http://www.nytimes.com/2010/02/07/fashion/07campus.html
http://en.wikipedia.org/wiki/Educational_attainment_in_the_United_States#Gender

That does sound like what I’ve been hearing over the years. Here’s a 2004 NCES document that mentions that women have passed men as graduate & undergraduate students.

And here’s a story about how women have passed men in terms of doctorates earned.

When I started working in law in private practice over twenty years ago over half my peer baby lawyers in my firm were female. Unlike the men, none of the women now work in private practice, and probably about half don’t work as lawyers as such at all. They all either dropped out altogether or moved into the type of role where they had less direct responsibility and could work part time or easily take long periods of time off without losing client bases etc.

I don’t know how it will all pan out in what remains a rapidly changing area but at the moment I would say there will be a heavy bias towards women as junior lawyers in private practice, and as in house lawyers in the public service or insurance companies and so on. The highly competitive and dog eat dog world of senior career private practice lawyers will have a heavy bias towards male.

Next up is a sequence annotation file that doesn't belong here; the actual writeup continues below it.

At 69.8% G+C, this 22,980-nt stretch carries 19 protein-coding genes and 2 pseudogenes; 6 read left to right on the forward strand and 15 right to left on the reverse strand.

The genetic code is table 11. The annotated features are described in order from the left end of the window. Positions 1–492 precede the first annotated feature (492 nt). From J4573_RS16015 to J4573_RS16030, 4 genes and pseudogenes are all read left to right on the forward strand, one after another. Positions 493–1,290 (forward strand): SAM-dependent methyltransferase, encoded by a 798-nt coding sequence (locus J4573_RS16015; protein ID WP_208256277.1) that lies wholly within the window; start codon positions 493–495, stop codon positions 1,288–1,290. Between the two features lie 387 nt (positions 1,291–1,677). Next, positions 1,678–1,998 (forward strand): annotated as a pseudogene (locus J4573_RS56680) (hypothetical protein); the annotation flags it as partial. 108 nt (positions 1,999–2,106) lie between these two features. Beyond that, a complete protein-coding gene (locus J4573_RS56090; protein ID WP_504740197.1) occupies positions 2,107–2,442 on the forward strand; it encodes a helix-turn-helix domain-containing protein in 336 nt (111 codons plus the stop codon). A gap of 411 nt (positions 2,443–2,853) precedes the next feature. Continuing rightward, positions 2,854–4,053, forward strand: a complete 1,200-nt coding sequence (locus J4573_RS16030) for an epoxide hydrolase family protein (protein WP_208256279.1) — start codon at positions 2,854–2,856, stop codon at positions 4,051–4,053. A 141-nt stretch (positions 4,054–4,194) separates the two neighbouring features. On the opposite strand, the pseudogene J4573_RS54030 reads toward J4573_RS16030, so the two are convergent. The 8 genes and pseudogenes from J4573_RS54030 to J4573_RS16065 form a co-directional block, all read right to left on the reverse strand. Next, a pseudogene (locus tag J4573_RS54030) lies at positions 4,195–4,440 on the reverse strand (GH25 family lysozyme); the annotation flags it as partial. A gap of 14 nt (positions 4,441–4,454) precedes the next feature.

It’s not that they “cared less.” it’s that they had fewer options.

I don’t think that these days professions, even those dominated by women on a numbers level, are likely to be subject to gender classification.

I actually think the “fewer options” thing explains why there are more women undergraduates. A man without a college degree has a much wider range of options for decent-paying employment than a woman: the trades remain largely closed to women for all sorts of reasons. So a woman is choosing between college and working low-end retail/food service/light clerical type stuff. A man is choosing between college and working in electrical work, construction, HVAC, auto mechanics, plumbing, etc. A lot of those jobs pay as much as white-collar alternatives.

I agree. And although I am a lot junior to you, it has been my own experience as well. Of my own collegue and friends who went into litigation, the vast majority of females have dropped out, while most of the men have not.